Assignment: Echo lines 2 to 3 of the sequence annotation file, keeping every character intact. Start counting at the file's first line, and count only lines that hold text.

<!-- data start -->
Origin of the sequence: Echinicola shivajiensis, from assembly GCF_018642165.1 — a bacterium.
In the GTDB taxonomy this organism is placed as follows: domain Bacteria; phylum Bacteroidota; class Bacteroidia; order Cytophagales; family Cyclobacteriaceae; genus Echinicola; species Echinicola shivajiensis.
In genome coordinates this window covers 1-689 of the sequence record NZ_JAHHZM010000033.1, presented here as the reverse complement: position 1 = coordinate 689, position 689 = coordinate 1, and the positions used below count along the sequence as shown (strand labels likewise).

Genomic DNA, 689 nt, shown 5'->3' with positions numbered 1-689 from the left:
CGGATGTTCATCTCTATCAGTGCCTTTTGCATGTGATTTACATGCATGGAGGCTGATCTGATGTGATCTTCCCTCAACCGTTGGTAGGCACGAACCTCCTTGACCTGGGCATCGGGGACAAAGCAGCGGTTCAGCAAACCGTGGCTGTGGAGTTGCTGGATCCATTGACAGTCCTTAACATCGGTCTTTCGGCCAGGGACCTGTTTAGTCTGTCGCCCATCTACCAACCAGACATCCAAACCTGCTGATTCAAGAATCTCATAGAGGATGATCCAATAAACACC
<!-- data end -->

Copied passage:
In the GTDB taxonomy this organism is placed as follows: domain Bacteria; phylum Bacteroidota; class Bacteroidia; order Cytophagales; family Cyclobacteriaceae; genus Echinicola; species Echinicola shivajiensis.
In genome coordinates this window covers 1-689 of the sequence record NZ_JAHHZM010000033.1, presented here as the reverse complement: position 1 = coordinate 689, position 689 = coordinate 1, and the positions used below count along the sequence as shown (strand labels likewise).